This Guest Post is from email marketing expert Krystin Ruschman, owner of Email2Inbox.
Gmail is implementing stricter email requirements for senders who send 5,000 or more messages per day. Maybe your mailing list isn’t quite at this volume yet, but bloggers with any size email list and/or just using Gmail themselves should take note…
Starting February 1, 2024
Email senders will start getting temporary errors (with error codes) on a small percentage of their non-compliant email traffic.
Starting April 1, 202
Gmail will start rejecting a percentage of non-compliant email traffic, and they’ll gradually increase the rejection rate.
“Enforcement will be gradual and progressive.”
So to make sure bloggers keep on the right side of these new email rule changes, let’s dive into some details…
WHAT is happening?
Google is rolling out guidelines for all email senders in an effort to:
- Help protect recipients from malicious messages, such as spoofing and phishing messages
- Help protect you and your organization from being impersonated
- Help decrease the likelihood of your emails being rejected or marked as spam
WHEN do these guidelines start?
These guidelines took effect on Thursday, Feb 1st, 2024.
The enforcement will be gradual and progressive according to Google, with temporary errors first, then a percentage of non-compliant emails will be rejected until, eventually, the guidelines will be in full force and effect.
WHO do these guidelines affect?
Anyone who sends email messages to personal Gmail accounts
A Gmail account is defined as an email recipient with an email address ending in @gmail. com or @googlemail. com
Google has divided email senders into 2 groups:
1. All (Non-Bulk) Senders
2. Bulk Senders
- A Bulk Sender is a domain that sends 5,000 messages or more to personal Gmail accounts within a 24-hour period.
- All messages sent from the same primary domain (even if through multiple subdomains) count toward this limit. (make sure to read that again… the 5k limit is attributed to the root domain/TLD)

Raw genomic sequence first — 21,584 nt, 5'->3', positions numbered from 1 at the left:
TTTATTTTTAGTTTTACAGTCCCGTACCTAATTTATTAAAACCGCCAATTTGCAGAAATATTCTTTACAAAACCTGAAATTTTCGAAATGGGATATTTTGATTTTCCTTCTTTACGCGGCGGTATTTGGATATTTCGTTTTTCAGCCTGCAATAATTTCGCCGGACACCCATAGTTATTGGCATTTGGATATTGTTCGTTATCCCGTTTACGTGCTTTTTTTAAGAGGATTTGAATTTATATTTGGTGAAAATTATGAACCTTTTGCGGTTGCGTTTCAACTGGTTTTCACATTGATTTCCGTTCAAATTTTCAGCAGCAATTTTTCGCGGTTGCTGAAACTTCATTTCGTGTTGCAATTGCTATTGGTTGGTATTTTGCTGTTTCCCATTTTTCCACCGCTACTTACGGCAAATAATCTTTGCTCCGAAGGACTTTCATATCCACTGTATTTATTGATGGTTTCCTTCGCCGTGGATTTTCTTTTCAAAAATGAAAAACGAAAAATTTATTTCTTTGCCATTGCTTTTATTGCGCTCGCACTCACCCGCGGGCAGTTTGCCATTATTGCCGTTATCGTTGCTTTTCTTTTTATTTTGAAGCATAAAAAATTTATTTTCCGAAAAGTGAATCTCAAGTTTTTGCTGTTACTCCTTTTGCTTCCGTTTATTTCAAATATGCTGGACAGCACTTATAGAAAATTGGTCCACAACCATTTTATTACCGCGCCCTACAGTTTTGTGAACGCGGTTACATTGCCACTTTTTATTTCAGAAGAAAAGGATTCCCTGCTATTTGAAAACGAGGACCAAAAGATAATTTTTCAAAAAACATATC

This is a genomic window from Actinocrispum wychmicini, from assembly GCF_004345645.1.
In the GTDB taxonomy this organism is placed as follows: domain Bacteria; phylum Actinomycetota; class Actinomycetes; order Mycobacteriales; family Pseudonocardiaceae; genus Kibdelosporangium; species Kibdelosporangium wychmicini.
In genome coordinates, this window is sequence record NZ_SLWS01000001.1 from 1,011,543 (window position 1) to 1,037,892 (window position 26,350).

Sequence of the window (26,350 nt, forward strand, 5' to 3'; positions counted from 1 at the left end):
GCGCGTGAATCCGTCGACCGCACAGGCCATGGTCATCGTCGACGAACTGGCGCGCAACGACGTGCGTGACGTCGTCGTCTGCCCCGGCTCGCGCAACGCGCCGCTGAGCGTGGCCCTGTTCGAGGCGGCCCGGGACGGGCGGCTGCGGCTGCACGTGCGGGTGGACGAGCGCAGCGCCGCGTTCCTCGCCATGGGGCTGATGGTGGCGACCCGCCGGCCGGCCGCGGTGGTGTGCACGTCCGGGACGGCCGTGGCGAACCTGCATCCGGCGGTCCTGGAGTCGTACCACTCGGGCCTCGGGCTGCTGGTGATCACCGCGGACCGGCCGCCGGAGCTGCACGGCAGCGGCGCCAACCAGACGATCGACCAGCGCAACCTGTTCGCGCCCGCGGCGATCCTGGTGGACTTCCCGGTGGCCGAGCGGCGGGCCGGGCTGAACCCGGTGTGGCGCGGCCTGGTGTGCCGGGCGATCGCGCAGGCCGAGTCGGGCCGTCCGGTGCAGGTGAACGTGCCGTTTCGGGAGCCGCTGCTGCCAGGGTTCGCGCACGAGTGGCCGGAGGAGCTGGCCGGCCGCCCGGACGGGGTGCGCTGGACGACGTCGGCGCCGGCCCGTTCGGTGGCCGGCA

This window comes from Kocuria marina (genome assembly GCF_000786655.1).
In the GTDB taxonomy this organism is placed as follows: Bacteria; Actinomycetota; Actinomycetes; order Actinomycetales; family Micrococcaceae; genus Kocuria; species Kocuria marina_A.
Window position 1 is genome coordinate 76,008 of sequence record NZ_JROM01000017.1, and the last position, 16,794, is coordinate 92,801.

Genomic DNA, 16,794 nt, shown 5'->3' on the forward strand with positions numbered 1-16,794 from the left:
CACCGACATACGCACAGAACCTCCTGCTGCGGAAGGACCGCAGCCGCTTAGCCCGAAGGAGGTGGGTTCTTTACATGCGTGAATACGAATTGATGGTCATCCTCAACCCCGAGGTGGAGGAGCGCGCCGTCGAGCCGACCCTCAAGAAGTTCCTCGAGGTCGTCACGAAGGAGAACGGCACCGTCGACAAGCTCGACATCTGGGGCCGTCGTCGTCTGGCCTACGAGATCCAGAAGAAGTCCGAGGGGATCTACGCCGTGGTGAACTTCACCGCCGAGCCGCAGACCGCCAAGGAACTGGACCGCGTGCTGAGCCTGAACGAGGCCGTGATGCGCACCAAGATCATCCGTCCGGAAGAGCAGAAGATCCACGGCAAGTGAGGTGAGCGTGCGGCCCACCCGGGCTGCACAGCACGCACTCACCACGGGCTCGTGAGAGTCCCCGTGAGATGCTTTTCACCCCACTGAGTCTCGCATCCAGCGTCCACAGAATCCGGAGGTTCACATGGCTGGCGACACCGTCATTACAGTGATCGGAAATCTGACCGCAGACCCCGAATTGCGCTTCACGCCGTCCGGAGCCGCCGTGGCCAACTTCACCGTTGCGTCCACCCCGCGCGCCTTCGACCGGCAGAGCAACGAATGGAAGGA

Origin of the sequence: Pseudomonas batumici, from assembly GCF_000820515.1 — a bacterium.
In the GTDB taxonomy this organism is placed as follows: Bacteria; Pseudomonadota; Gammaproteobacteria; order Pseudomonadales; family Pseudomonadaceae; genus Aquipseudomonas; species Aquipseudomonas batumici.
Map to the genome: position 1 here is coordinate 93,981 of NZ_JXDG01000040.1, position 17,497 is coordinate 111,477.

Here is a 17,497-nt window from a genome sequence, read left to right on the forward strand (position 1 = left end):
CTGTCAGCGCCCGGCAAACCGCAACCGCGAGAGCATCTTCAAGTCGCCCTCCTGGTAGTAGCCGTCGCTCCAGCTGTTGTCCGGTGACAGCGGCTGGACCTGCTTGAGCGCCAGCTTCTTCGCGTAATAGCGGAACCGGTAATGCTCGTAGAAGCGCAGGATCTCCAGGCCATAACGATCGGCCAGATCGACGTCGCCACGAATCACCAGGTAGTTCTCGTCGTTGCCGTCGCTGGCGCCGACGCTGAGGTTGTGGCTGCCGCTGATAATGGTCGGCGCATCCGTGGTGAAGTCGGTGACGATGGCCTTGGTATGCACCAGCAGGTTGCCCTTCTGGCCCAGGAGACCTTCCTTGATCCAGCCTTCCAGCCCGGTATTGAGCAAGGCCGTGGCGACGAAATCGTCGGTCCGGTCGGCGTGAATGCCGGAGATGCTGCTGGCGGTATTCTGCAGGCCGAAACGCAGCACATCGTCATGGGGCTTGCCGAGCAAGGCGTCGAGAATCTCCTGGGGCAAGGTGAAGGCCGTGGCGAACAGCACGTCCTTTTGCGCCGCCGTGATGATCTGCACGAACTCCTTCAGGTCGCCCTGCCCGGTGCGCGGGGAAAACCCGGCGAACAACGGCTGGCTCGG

- For example, if you send 1500 messages through your reply.yourdomain. com sending domain, and another 3500 messages through your replies.yourdomain. com sending domain you are considered a Bulk Sender because all 5,000 messages were sent through the same primary domain.
- Senders who meet this definition of Bulk Sender ONCE, are classified as bulk senders, PERMANENTLY
- So, if you’re not a BULK sender already, as a blogger the chances are that you will be.
WHAT’s included in this rollout?
Well… there are 9 guidelines (at the time of this post)…
I’ll rattle them off here, but stay tuned…. because, as you can imagine, the guidelines and definitions have been changing as we march toward the deadline and I’d expect more of that over the next several months.
This is the gist of it:
1. SPF/DKIM (DNS records):
At least one for non-bulk senders, both for bulk senders.
Google and Yahoo both prefer DKIM if you’re only doing one.
2. DMARC (DNS record):
Bulk senders requirement
DMARC is intended to “protect your brand” according to Marcel Becker, Senior Director of Product at Yahoo.
The record Google and Yahoo are looking for is a TLD record (for your root domain, not your subdomain).
So, according to Mr. Becker, while you can definitely add a separate record to your subdomain this is not best-practice, nor what they are looking for.
3. 1-click Unsubscribe (header):
Optional for non-bulk senders, required for bulk senders
There are lots of different ways to configure an unsubscribe.
For the purposes of this guideline, it’s referring only to the header unsubscribe (according to RFC 8058), and Google/Yahoo are specifically NOT telling you what to do inside your email with your regular unsubscribe link or footer.
They call out that there are too many regulations around that one, and they’re different in every country, so they want to stay away from dictating that.
The unsubscribe header is the one they’re looking for and it’s generally controlled on the backend of whatever software you’re using – not something you, yourself, can configure.